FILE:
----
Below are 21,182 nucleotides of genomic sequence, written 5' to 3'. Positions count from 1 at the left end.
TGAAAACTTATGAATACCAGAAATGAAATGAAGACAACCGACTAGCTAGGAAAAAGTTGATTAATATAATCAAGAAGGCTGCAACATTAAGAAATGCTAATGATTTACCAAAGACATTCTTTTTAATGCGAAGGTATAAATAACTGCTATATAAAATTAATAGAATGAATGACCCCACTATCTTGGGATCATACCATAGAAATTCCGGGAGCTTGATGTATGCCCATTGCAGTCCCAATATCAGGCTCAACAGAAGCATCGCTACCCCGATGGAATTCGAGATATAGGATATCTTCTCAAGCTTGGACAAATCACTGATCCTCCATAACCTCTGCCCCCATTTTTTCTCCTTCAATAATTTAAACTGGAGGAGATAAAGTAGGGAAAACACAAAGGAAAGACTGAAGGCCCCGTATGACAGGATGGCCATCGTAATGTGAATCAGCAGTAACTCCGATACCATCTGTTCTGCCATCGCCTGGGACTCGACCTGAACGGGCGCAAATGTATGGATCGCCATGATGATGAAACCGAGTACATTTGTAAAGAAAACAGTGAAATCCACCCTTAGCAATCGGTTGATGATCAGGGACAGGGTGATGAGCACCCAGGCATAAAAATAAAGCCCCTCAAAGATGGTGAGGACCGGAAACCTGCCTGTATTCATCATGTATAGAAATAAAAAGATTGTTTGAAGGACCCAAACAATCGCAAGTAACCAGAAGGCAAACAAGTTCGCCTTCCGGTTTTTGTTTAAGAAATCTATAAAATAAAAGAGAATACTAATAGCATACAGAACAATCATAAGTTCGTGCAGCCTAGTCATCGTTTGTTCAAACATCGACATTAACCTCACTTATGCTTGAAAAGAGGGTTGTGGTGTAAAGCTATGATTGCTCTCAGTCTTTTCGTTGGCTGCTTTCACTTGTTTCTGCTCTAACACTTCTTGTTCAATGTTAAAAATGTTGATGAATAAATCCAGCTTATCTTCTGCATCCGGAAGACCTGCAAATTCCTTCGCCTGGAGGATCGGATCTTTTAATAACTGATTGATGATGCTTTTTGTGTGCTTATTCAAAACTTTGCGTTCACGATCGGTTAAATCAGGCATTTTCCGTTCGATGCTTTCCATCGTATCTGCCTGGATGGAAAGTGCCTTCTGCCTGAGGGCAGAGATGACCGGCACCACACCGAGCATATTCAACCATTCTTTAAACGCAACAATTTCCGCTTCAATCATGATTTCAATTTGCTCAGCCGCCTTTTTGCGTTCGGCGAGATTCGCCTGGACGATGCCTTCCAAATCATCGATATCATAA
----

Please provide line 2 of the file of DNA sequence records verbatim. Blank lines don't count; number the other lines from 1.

TGAAAACTTATGAATACCAGAAATGAAATGAAGACAACCGACTAGCTAGGAAAAAGTTGATTAATATAATCAAGAAGGCTGCAACATTAAGAAATGCTAATGATTTACCAAAGACATTCTTTTTAATGCGAAGGTATAAATAACTGCTATATAAAATTAATAGAATGAATGACCCCACTATCTTGGGATCATACCATAGAAATTCCGGGAGCTTGATGTATGCCCATTGCAGTCCCAATATCAGGCTCAACAGAAGCATCGCTACCCCGATGGAATTCGAGATATAGGATATCTTCTCAAGCTTGGACAAATCACTGATCCTCCATAACCTCTGCCCCCATTTTTTCTCCTTCAATAATTTAAACTGGAGGAGATAAAGTAGGGAAAACACAAAGGAAAGACTGAAGGCCCCGTATGACAGGATGGCCATCGTAATGTGAATCAGCAGTAACTCCGATACCATCTGTTCTGCCATCGCCTGGGACTCGACCTGAACGGGCGCAAATGTATGGATCGCCATGATGATGAAACCGAGTACATTTGTAAAGAAAACAGTGAAATCCACCCTTAGCAATCGGTTGATGATCAGGGACAGGGTGATGAGCACCCAGGCATAAAAATAAAGCCCCTCAAAGATGGTGAGGACCGGAAACCTGCCTGTATTCATCATGTATAGAAATAAAAAGATTGTTTGAAGGACCCAAACAATCGCAAGTAACCAGAAGGCAAACAAGTTCGCCTTCCGGTTTTTGTTTAAGAAATCTATAAAATAAAAGAGAATACTAATAGCATACAGAACAATCATAAGTTCGTGCAGCCTAGTCATCGTTTGTTCAAACATCGACATTAACCTCACTTATGCTTGAAAAGAGGGTTGTGGTGTAAAGCTATGATTGCTCTCAGTCTTTTCGTTGGCTGCTTTCACTTGTTTCTGCTCTAACACTTCTTGTTCAATGTTAAAAATGTTGATGAATAAATCCAGCTTATCTTCTGCATCCGGAAGACCTGCAAATTCCTTCGCCTGGAGGATCGGATCTTTTAATAACTGATTGATGATGCTTTTTGTGTGCTTATTCAAAACTTTGCGTTCACGATCGGTTAAATCAGGCATTTTCCGTTCGATGCTTTCCATCGTATCTGCCTGGATGGAAAGTGCCTTCTGCCTGAGGGCAGAGATGACCGGCACCACACCGAGCATATTCAACCATTCTTTAAACGCAACAATTTCCGCTTCAATCATGATTTCAATTTGCTCAGCCGCCTTTTTGCGTTCGGCGAGATTCGCCTGGACGATGCCTTCCAAATCATCGATATCATAA